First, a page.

December 24, 2014 | Posted in Concepts, Concepts in Anthroposophic Medicine, Mind / Mood, Nutrition

Rudolf Steiner extends what we know of light metabolism in plant photosynthesis and in the role of Vitamin D and health.


To discuss light metabolism in nature and in the human being we may begin in the furthest reaches of space.
“According to science, light streams from the stars as planes of energy.” (Sacred Agriculture: The Alchemy of Biodynamics, page 107)

There is both an externally visible light streaming onto earth, and an invisible light which carries cosmic forces to support life activity. In addition to external light streaming onto the earth, human beings create inner light. (“Problems of Nutrition,” page 5)


Plants capture external light in their chlorophyll molecule. In photosynthesis, sunlight combines with air (carbon dioxide) and water to make starch. From light, living physical matter is built. Carbohydrates are stored light which is released when carbon (for example, wood) is burned.
“It (the plant) can take in light and combine it with terrestrial materials in such a way that living substance arises. This substance contains the etheric formative forces that originate in the life processes and that are the mark of all real foodstuffs.” (The Anthroposophical Approach to Medicine, volume 1, page 210)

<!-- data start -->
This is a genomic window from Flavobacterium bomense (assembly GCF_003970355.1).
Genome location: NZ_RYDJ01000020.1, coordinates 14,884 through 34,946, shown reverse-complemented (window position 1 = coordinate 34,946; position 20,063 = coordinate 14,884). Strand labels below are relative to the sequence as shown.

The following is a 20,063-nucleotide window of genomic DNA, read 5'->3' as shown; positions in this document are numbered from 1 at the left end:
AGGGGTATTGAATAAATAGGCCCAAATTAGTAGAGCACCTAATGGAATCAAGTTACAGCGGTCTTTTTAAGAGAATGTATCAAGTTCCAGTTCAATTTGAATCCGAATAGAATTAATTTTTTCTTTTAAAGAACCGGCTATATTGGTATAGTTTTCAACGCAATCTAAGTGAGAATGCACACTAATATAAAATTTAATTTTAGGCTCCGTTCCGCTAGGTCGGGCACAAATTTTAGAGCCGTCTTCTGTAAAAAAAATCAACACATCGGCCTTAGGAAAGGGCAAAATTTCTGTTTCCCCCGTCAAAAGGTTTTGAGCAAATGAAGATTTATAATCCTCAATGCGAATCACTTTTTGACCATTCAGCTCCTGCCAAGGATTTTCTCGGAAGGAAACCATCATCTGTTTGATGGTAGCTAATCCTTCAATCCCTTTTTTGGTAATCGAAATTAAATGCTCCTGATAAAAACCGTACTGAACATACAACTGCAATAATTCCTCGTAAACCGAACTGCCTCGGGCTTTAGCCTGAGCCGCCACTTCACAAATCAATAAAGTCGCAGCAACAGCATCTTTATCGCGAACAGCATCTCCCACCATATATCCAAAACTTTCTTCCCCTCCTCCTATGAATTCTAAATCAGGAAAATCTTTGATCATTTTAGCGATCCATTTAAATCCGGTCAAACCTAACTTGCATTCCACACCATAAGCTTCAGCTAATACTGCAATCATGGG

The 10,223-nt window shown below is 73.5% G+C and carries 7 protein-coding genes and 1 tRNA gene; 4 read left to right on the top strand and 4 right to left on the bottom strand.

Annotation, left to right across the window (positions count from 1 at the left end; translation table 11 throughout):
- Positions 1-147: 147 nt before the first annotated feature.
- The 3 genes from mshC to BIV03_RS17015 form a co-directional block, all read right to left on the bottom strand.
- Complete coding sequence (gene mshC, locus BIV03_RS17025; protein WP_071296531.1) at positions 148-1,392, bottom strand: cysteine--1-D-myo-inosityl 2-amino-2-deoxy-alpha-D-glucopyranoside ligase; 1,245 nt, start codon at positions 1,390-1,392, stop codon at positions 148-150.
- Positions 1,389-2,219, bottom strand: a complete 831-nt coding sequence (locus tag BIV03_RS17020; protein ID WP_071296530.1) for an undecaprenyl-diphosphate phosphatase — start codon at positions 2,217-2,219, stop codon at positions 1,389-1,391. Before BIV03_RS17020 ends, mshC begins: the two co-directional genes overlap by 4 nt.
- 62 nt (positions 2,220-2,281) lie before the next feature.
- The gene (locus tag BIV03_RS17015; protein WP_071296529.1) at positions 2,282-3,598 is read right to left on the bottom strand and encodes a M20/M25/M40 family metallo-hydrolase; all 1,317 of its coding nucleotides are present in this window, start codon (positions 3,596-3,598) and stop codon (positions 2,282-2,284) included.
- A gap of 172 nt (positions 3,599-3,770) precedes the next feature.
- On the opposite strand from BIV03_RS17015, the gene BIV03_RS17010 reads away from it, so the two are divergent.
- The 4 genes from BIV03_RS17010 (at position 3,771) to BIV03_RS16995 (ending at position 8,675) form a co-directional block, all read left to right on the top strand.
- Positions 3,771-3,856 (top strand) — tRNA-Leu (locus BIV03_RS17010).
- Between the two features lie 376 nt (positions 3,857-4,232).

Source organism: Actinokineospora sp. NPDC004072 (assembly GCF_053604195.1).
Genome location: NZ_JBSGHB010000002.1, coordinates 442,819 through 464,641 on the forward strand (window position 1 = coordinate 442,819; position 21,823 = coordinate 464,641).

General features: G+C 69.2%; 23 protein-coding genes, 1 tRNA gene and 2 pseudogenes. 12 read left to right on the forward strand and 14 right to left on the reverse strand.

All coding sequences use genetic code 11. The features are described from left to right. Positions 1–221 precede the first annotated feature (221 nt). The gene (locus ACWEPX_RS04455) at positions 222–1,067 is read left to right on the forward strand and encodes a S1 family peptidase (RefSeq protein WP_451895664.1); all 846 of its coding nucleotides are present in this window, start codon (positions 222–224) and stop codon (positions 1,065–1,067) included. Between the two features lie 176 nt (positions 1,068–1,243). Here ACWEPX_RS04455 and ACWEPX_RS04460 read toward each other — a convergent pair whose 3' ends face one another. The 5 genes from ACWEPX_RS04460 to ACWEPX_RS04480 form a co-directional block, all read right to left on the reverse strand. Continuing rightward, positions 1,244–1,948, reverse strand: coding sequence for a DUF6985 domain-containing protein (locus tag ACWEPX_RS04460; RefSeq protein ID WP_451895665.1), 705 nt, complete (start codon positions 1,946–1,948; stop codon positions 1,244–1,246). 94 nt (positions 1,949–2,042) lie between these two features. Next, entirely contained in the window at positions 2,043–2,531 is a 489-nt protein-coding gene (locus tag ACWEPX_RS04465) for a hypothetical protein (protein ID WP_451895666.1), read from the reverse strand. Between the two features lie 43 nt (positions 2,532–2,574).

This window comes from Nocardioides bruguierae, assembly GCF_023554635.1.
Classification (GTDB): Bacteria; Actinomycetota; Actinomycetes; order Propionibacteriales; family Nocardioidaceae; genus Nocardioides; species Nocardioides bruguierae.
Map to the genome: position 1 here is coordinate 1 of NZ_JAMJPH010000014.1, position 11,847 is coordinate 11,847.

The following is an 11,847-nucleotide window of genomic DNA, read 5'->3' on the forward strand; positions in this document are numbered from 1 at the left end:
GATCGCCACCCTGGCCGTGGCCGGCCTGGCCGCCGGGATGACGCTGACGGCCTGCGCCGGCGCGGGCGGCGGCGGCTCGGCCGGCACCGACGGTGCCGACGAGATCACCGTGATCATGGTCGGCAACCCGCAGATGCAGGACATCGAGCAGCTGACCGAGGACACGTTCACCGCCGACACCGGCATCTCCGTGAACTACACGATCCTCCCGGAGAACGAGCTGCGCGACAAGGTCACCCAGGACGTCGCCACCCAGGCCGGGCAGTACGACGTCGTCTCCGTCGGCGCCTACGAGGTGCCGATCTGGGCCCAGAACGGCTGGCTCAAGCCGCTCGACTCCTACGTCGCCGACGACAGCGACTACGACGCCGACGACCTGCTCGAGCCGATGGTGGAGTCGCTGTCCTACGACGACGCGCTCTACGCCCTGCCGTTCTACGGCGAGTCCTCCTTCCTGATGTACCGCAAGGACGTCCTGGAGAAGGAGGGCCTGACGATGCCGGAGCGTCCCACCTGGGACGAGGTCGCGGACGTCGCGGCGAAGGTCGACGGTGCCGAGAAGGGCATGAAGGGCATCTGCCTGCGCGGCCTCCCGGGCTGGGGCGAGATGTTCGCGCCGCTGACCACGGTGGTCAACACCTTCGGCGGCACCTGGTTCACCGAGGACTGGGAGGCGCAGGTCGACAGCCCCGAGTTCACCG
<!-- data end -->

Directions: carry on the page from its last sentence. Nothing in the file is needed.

When external light reaches the human being’s skin, it activates an inner light process. “…thus in letting light pour upon us from outside we activate ourselves to produce inner light.” (Spiritual Science and Medicine, page 149)

Plants can only respond to external light. But humans, and to some extent animals, create inner light which is similar in character to the invisible light from the far reaches of space which carries cosmic forces to support life activity. It is the astral make-up in humans and animals that makes this inner light possible (see Astral body).

The astral body generates inner warmth and inner light in the process of annihilating foodstuffs in digestion. The destructive chemical actions in digestion result in the creation of warmth and light. The warmth created permeates the blood, and the light created supports the actions of the nerves and …”makes possible imagination and calls forth thinking.” (“Problems of Nutrition,” page 5)